Item 3: Again, I have no earthly idea why this was such a controversial decision on Wash’s part. Sure, Feliz is your closer, but he also had just finished giving up two runs to tie the game in the bottom of the ninth. How many relievers get the chance to go out for another inning after they’d already blown the save once? Some could argue maybe this is so, but Wash should have brought in Mike Gonzalez instead of Darren Oliver because Gonzalez throws harder. I might agree, except this was potentially the clinching game of the World Series. I would want my most experienced guy out there, the one whose nerves are probably the least on edge. Unfortunately, it turned out to be the wrong choice, as Oliver picked a terrible time to have a bad game.
Item 4: Lastly there was the decision to pinch-hit for Feldman in the top of the 11th. Geez, first they take Wash to task for not pinch-hitting for the pitcher, then he gets it for pinch-hitting for the pitcher! Actually, I’m pretty sure the only reason Wash pinch-hit for his long reliever was because Nelson Cruz’ groin injury was enough to take him out of the game. I think Wash was hoping German could provide some offense to help put Texas on top again and get it over with quickly because he really didn’t have a decent right fielder if the game were to go on for a lot of innings. It was a calculated gamble that failed. As for bringing Lowe in for the 11th, it was either him or Gonzalez. There was no one else left in the bullpen.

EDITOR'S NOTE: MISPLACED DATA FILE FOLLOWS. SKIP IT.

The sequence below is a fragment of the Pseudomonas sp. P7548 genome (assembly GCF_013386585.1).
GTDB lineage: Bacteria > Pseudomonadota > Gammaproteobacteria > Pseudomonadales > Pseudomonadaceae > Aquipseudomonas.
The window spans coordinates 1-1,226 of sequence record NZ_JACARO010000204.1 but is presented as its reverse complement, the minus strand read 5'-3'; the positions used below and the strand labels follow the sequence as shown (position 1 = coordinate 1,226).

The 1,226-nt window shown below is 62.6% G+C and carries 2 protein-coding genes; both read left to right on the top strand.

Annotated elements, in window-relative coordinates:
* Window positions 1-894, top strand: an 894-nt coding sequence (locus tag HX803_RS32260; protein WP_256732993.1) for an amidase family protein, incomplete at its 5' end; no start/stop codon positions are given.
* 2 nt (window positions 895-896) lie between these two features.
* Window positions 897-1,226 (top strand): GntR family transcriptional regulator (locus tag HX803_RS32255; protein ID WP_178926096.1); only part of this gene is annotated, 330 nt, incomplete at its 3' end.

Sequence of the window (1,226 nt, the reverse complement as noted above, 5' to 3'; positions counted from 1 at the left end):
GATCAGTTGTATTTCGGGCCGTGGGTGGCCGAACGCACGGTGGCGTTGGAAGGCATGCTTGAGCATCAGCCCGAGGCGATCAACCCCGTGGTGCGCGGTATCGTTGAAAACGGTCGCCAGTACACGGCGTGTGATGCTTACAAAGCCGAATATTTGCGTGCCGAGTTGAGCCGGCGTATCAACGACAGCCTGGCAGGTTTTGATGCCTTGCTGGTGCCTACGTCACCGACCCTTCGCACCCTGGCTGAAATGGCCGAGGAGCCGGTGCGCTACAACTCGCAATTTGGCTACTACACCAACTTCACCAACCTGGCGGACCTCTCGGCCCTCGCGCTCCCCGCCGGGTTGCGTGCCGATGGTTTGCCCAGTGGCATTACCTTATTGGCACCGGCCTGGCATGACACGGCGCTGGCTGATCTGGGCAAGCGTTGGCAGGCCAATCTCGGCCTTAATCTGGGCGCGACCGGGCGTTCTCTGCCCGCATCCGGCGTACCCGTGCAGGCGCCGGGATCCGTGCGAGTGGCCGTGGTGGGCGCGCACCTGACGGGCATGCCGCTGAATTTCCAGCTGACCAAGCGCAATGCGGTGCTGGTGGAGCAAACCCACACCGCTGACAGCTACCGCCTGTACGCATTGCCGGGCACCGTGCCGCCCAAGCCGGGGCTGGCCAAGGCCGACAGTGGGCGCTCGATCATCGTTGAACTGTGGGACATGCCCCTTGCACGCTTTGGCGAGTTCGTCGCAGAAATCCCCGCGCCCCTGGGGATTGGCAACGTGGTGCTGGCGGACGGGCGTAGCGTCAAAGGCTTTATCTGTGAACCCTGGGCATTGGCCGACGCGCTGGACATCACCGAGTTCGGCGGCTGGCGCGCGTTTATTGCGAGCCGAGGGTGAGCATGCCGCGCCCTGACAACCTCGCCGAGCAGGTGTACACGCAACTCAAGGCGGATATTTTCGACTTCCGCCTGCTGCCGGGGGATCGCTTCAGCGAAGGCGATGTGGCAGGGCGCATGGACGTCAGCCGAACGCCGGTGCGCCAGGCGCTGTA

Honestly, the Rangers didn’t lose Game 6 because of Wash. They lost it because in three distinct situations during the game, one of the Rangers made a poor decision in the field, a decision every single one of those players make correctly 999 times out of 1,000. Michael Young thought about going to second base instead of getting the sure out at first, bobbled the ball as a result of his indecision and failed to get anyone out; Elvis Andrus passed up a throw for a force-out at second to throw Matt Holliday out at first and Holliday beat the throw; and Nelson Cruz either misjudged the flight of the ball or where the wall was on David Freese’s game tying ninth inning triple. I don’t blame Wash at all for the Game 6 loss. I thought all in all, he managed the game pretty well.